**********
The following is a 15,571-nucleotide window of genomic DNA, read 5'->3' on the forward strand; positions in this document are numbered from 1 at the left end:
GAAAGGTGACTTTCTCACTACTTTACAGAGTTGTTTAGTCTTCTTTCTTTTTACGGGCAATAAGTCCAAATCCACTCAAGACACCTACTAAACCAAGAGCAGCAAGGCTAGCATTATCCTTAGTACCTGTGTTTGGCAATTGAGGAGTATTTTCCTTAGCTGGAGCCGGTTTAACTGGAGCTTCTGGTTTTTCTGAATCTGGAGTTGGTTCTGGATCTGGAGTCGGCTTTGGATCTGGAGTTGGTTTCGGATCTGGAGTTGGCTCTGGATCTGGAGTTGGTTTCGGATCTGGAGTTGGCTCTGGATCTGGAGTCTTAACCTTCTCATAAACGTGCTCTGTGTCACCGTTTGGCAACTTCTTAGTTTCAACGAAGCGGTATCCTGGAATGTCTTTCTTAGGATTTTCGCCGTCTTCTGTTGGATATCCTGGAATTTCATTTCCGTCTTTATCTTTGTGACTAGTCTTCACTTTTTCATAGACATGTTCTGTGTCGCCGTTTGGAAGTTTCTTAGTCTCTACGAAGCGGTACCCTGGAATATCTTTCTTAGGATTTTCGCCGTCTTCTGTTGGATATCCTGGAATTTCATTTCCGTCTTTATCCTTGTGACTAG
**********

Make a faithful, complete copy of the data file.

The following is a 15,571-nucleotide window of genomic DNA, read 5'->3' on the forward strand; positions in this document are numbered from 1 at the left end:
GAAAGGTGACTTTCTCACTACTTTACAGAGTTGTTTAGTCTTCTTTCTTTTTACGGGCAATAAGTCCAAATCCACTCAAGACACCTACTAAACCAAGAGCAGCAAGGCTAGCATTATCCTTAGTACCTGTGTTTGGCAATTGAGGAGTATTTTCCTTAGCTGGAGCCGGTTTAACTGGAGCTTCTGGTTTTTCTGAATCTGGAGTTGGTTCTGGATCTGGAGTCGGCTTTGGATCTGGAGTTGGTTTCGGATCTGGAGTTGGCTCTGGATCTGGAGTTGGTTTCGGATCTGGAGTTGGCTCTGGATCTGGAGTCTTAACCTTCTCATAAACGTGCTCTGTGTCACCGTTTGGCAACTTCTTAGTTTCAACGAAGCGGTATCCTGGAATGTCTTTCTTAGGATTTTCGCCGTCTTCTGTTGGATATCCTGGAATTTCATTTCCGTCTTTATCTTTGTGACTAGTCTTCACTTTTTCATAGACATGTTCTGTGTCGCCGTTTGGAAGTTTCTTAGTCTCTACGAAGCGGTACCCTGGAATATCTTTCTTAGGATTTTCGCCGTCTTCTGTTGGATATCCTGGAATTTCATTTCCGTCTTTATCCTTGTGACTAG